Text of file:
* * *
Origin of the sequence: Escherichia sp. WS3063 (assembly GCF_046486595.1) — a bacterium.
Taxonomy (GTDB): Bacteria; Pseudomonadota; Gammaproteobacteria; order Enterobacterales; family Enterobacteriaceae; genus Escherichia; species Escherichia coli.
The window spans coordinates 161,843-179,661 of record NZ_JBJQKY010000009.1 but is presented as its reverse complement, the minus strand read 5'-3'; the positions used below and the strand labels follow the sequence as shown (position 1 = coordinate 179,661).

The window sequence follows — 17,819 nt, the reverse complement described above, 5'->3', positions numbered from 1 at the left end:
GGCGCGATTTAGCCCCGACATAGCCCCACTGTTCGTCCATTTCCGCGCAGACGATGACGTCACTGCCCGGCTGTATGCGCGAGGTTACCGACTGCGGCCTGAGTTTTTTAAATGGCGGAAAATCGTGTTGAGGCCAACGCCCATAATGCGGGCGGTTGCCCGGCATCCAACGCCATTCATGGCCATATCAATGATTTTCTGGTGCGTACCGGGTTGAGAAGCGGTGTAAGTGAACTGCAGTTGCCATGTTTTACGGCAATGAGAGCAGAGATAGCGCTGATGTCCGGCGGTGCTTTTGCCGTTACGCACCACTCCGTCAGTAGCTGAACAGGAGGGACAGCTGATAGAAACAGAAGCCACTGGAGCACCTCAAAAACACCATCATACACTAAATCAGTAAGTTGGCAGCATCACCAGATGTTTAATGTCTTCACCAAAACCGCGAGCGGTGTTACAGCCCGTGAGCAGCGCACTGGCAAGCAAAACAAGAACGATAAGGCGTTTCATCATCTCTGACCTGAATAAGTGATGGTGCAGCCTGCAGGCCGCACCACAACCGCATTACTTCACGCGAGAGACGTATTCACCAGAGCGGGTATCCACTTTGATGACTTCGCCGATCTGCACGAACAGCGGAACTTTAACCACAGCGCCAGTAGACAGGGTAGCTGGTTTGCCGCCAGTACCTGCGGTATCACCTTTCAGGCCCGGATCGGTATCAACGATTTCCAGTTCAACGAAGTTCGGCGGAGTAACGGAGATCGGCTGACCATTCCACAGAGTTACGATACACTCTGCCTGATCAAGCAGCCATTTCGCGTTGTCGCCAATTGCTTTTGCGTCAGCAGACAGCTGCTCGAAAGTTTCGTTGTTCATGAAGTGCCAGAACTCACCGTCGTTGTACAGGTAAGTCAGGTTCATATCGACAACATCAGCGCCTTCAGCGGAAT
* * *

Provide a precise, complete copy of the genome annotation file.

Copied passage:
Origin of the sequence: Escherichia sp. WS3063 (assembly GCF_046486595.1) — a bacterium.
Taxonomy (GTDB): Bacteria; Pseudomonadota; Gammaproteobacteria; order Enterobacterales; family Enterobacteriaceae; genus Escherichia; species Escherichia coli.
The window spans coordinates 161,843-179,661 of record NZ_JBJQKY010000009.1 but is presented as its reverse complement, the minus strand read 5'-3'; the positions used below and the strand labels follow the sequence as shown (position 1 = coordinate 179,661).

The window sequence follows — 17,819 nt, the reverse complement described above, 5'->3', positions numbered from 1 at the left end:
GGCGCGATTTAGCCCCGACATAGCCCCACTGTTCGTCCATTTCCGCGCAGACGATGACGTCACTGCCCGGCTGTATGCGCGAGGTTACCGACTGCGGCCTGAGTTTTTTAAATGGCGGAAAATCGTGTTGAGGCCAACGCCCATAATGCGGGCGGTTGCCCGGCATCCAACGCCATTCATGGCCATATCAATGATTTTCTGGTGCGTACCGGGTTGAGAAGCGGTGTAAGTGAACTGCAGTTGCCATGTTTTACGGCAATGAGAGCAGAGATAGCGCTGATGTCCGGCGGTGCTTTTGCCGTTACGCACCACTCCGTCAGTAGCTGAACAGGAGGGACAGCTGATAGAAACAGAAGCCACTGGAGCACCTCAAAAACACCATCATACACTAAATCAGTAAGTTGGCAGCATCACCAGATGTTTAATGTCTTCACCAAAACCGCGAGCGGTGTTACAGCCCGTGAGCAGCGCACTGGCAAGCAAAACAAGAACGATAAGGCGTTTCATCATCTCTGACCTGAATAAGTGATGGTGCAGCCTGCAGGCCGCACCACAACCGCATTACTTCACGCGAGAGACGTATTCACCAGAGCGGGTATCCACTTTGATGACTTCGCCGATCTGCACGAACAGCGGAACTTTAACCACAGCGCCAGTAGACAGGGTAGCTGGTTTGCCGCCAGTACCTGCGGTATCACCTTTCAGGCCCGGATCGGTATCAACGATTTCCAGTTCAACGAAGTTCGGCGGAGTAACGGAGATCGGCTGACCATTCCACAGAGTTACGATACACTCTGCCTGATCAAGCAGCCATTTCGCGTTGTCGCCAATTGCTTTTGCGTCAGCAGACAGCTGCTCGAAAGTTTCGTTGTTCATGAAGTGCCAGAACTCACCGTCGTTGTACAGGTAAGTCAGGTTCATATCGACAACATCAGCGCCTTCAGCGGAAT